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View Full Version : Windows $3 pricing: "kill open source off at its roots"



BoneKracker
April 24th, 2007, 07:14 AM
Steve Vaughn-Nichols writes in his Linux-Watch column that Microsoft is offering Windows for $3 in selected markets as a means to "kill open source off at its roots".

http://www.linux-watch.com/news/NS6409071283.html

NikoC
April 24th, 2007, 07:17 AM
Still more expensive than free :)
And in developing countries 3$ is still a lot of money...

BoneKracker
April 24th, 2007, 07:20 AM
Maybe if the paid them $30 for each copy they install...

karellen
April 24th, 2007, 07:29 AM
microsoft starts to feel shiver down his spine....
but anyway I think competition is good

jackmc
April 24th, 2007, 08:09 AM
microsoft starts to feel shiver down his spine....
but anyway I think competition is good

Thats right, it will further drive development of alternatives. I wonder what sort of support MS will offer on their "bargain basement" version :confused:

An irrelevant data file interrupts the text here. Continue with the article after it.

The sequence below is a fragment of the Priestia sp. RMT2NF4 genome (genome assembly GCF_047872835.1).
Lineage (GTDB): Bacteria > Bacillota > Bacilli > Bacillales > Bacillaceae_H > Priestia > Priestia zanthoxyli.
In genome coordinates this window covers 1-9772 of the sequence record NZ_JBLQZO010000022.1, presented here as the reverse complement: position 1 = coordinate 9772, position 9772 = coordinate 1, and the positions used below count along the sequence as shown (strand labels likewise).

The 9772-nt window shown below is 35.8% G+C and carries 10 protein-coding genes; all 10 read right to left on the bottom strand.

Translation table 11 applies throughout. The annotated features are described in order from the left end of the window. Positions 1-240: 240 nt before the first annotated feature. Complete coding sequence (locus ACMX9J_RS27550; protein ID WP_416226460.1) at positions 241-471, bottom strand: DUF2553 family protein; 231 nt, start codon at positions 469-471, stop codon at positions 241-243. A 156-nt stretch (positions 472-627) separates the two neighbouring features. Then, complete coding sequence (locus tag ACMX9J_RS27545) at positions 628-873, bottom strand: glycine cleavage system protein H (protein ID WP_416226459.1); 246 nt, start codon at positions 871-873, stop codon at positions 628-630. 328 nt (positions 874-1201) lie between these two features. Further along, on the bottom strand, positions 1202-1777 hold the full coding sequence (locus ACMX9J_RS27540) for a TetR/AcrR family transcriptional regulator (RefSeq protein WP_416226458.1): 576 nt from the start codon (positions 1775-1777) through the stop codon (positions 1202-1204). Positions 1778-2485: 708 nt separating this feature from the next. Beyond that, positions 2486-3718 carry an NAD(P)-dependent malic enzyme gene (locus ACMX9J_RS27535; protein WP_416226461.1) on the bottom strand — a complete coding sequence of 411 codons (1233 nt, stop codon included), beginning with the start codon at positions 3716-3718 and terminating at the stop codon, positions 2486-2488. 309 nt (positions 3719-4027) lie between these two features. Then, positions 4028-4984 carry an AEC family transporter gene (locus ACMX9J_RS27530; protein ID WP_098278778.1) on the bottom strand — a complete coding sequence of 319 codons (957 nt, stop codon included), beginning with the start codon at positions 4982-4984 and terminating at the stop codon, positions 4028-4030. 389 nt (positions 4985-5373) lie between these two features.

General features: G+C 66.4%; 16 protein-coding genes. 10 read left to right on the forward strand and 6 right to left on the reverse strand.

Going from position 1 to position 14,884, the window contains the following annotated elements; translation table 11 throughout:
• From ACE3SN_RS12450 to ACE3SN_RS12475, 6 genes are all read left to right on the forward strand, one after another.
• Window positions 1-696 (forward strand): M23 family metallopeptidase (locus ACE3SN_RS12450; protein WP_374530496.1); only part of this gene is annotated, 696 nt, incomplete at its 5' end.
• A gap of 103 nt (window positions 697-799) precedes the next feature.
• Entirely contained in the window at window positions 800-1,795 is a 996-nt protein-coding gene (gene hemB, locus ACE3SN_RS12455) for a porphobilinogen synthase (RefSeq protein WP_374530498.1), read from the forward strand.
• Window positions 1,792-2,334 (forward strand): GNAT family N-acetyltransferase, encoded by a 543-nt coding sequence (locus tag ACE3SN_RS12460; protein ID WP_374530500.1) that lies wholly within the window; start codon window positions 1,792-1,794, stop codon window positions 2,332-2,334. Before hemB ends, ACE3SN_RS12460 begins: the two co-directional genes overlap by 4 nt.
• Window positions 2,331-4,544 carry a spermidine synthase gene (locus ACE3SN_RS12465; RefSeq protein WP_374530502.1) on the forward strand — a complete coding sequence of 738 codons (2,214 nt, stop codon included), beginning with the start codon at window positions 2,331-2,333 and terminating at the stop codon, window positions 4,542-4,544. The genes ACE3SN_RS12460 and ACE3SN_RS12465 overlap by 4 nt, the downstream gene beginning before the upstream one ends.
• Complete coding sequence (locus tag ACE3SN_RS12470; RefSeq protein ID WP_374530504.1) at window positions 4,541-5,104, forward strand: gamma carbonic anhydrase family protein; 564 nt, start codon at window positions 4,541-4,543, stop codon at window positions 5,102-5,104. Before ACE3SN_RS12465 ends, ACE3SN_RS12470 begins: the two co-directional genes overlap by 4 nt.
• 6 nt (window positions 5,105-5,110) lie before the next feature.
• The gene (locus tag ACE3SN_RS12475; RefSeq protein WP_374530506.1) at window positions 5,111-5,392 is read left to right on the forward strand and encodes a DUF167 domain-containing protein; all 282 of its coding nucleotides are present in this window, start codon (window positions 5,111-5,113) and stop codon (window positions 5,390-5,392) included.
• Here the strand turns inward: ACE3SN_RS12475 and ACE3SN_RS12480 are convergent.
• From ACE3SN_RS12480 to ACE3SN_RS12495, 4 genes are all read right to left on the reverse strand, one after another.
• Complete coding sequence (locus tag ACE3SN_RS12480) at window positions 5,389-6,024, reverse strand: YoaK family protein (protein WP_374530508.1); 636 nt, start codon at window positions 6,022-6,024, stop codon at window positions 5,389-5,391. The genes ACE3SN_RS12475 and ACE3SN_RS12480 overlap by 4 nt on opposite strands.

karellen
April 24th, 2007, 08:19 AM
Thats right, it will further drive development of alternatives. I wonder what sort of support MS will offer on their "bargain basement" version :confused:

"pay us more and we'll not sue you" :lolflag:

Stickymaddness
April 24th, 2007, 08:32 AM
*Shiver* What a chilling thought -> The bargin windows version!

mozetti
April 24th, 2007, 08:59 AM
This is FUD. The last place we should be seeing FUD is in Linux-oriented sites. Yes, it's a marketing plan to get these countries to buy into MS software -- if they get people using MS software now, then they can build a user base.